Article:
DAMASCUS, Syria – Archaeologists discovered a wall painting believed to be from the 11th century B.C. in northern Syria, the country's official news agency, SANA, reported Monday.
Youssef Kenjo, the head of excavations in the Aleppo Archaeological Directorate, told SANA that the white, black and red painting was of "geometric shapes, squares and rectangles painted in natural dye."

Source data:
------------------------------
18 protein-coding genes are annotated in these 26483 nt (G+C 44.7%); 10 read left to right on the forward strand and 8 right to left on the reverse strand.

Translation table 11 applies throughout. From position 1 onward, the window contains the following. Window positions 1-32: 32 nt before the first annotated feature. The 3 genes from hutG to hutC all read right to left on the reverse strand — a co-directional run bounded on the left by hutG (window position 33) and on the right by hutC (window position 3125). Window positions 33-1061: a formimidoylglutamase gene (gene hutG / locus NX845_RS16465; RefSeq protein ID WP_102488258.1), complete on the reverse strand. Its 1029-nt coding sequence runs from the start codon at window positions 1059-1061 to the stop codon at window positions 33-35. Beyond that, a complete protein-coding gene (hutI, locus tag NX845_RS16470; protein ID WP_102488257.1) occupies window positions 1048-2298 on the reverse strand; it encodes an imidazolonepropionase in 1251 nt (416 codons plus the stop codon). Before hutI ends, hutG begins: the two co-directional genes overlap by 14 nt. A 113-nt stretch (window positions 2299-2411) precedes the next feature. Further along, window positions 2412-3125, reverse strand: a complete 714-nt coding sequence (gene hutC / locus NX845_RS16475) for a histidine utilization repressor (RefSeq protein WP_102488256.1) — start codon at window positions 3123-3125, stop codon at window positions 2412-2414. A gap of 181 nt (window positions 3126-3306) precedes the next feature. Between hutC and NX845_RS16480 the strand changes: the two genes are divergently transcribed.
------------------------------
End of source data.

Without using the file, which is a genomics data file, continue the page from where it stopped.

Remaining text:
It was discovered on a wall in a house at Jaadet Al-Maghara, on the Euphrates River some 280 miles north of Damascus. It did not say when the painting was found.
The house where the painting was found appeared to be used for "religious rituals and social occasions," Kenjo added.
No other details were immediately available.
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